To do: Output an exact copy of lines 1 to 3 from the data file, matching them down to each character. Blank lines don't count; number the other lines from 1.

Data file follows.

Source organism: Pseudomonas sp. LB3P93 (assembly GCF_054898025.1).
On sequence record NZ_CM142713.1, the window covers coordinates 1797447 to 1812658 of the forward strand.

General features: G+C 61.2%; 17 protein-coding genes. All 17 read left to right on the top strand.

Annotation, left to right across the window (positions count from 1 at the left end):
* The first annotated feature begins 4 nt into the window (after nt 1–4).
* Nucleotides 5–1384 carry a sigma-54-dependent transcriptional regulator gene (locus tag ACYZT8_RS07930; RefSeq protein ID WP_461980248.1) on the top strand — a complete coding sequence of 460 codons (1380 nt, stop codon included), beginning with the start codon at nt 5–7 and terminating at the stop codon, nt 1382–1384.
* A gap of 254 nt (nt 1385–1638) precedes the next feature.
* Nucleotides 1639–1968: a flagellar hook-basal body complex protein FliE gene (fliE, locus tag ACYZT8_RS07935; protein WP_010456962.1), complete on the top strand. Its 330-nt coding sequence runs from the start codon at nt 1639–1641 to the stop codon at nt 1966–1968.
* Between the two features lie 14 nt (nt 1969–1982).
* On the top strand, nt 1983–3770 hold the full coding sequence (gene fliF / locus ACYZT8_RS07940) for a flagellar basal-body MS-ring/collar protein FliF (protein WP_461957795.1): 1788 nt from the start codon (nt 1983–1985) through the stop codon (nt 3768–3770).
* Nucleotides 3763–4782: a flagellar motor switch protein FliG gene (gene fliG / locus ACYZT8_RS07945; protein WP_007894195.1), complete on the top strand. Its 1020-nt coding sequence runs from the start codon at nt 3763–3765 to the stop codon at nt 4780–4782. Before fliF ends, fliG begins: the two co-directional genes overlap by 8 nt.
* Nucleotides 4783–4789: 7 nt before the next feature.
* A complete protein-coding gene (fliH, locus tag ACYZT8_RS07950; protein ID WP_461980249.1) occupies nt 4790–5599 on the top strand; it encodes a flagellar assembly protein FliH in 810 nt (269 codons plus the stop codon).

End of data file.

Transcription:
Source organism: Pseudomonas sp. LB3P93 (assembly GCF_054898025.1).
On sequence record NZ_CM142713.1, the window covers coordinates 1797447 to 1812658 of the forward strand.

General features: G+C 61.2%; 17 protein-coding genes. All 17 read left to right on the top strand.